Edward Herrick-Gleason is leaving his job as director of the Southworth Planetarium at the University of Southern Maine in Portland after 25 years. Gregory Rec/Staff Photographer

It was just a cheap poster of the solar system, hung on the wall of a basement laundromat and video arcade in Orono – a reputed hangout for pot smokers and a place that young Edward Herrick-Gleason had been warned about by the adults in his life.

But by age 13, Herrick-Gleason was already fascinated with things that seemed mysterious and remote. So he ventured down to the laundromat one day to check it out. The poster captured his attention like few other things had. It launched his lifelong passion for space and led to his job as manager of the University of Southern Maine’s Southworth Planetarium in Portland.

“I remember being so captivated by that poster. It just resonated with me on a very deep level,” said Herrick-Gleason, 54. “At the time, I was obsessed with the occult, with the supernatural and darkness, things that were remote and mysterious. And obviously, the solar system is pretty remote.”

Herrick-Gleason is leaving his longtime job this month, after 25 years, and will narrate his last show, a night-sky tour, on the planetarium dome Wednesday night. In a testament to his popularity with astronomy fans, the 62 seats for that free show are sold out.

He has tried to make the solar system seem a little less remote and mysterious during his time at the planetarium, narrating thousands of shows about the wonders and science of the universe. He’s written a blog on astronomy, spoken to local groups and become the go-to expert on astronomy for local media.

Whenever there’s an eclipse, super moon or other astronomical event, Herrick-Gleason is sought after by TV reporters, radio stations and newspapers to explain and demystify what’s about to happen. In the weeks leading up to the April 8 total solar eclipse, he was in especially high demand and seemed to defy the laws of time and space in his media appearances. Turn on the radio and you could hear him talking about the eclipse, flip to a local TV news show and there he was, telling people to be sure to wear the proper glasses. Open a newspaper (including this one), and he was explaining why totality was an experience not to be missed.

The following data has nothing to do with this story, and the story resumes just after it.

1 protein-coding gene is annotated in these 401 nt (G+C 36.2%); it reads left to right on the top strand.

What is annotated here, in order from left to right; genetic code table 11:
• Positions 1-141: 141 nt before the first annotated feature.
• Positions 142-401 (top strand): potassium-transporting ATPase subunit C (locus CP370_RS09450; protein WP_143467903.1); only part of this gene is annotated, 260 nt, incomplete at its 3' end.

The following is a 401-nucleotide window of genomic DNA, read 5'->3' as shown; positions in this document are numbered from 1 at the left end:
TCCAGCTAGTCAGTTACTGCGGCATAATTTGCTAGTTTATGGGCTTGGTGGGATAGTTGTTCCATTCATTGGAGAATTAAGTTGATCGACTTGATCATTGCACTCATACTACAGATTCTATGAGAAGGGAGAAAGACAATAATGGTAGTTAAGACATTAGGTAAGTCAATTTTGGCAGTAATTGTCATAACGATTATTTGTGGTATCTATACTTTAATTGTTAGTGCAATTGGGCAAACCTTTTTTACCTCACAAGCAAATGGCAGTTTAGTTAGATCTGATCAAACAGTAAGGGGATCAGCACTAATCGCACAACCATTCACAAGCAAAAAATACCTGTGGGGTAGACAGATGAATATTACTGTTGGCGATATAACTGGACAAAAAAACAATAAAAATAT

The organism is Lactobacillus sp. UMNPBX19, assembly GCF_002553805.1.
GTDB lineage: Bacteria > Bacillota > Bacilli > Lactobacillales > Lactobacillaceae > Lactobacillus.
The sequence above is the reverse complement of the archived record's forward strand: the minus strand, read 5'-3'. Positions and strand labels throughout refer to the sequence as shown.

Ron Thompson, of Yarmouth, was one of the first people to reserve a seat for Herrick-Gleason’s last astronomy show Wednesday. A longtime member of the Southern Maine Astronomers, Thompson has heard Herrick-Gleason give many talks and feels his enthusiasm for astronomy is unmatched.

“He’s so full of energy, it’s ridiculous. With his enthusiasm, you can’t help becoming more enthusiastic yourself,” said Thompson, 80. “He has done so much for our group over the years. That’s why I wanted to go (to his last planetarium show) and thank him.”


Herrick-Gleason’s enthusiasm, knowledge and storytelling skills have helped make him a “wonderful” ambassador for the planetarium and the university, said Thomas Bickford, director of STEM Outreach and Services at USM. Bickford estimates that hundreds of thousands of people, including lots of students, have listened to Herrick-Gleason’s presentations. He’s especially known for his night-sky tours on the planetarium dome, Bickford said.

Edward Herrick-Gleason teaches a class on the big bang theory at Southworth Planetarium on May 8. Gregory Rec/Staff Photographer

“It’s these night-sky shows that mark Edward as the true professional in the field with a wealth of knowledge that is second to none,” said Bickford. “Not only will Edward walk you through what is going on in tonight’s sky, but will be able to answer, with interest and usually a flair for the fun side, whatever other questions might arise from the audience.”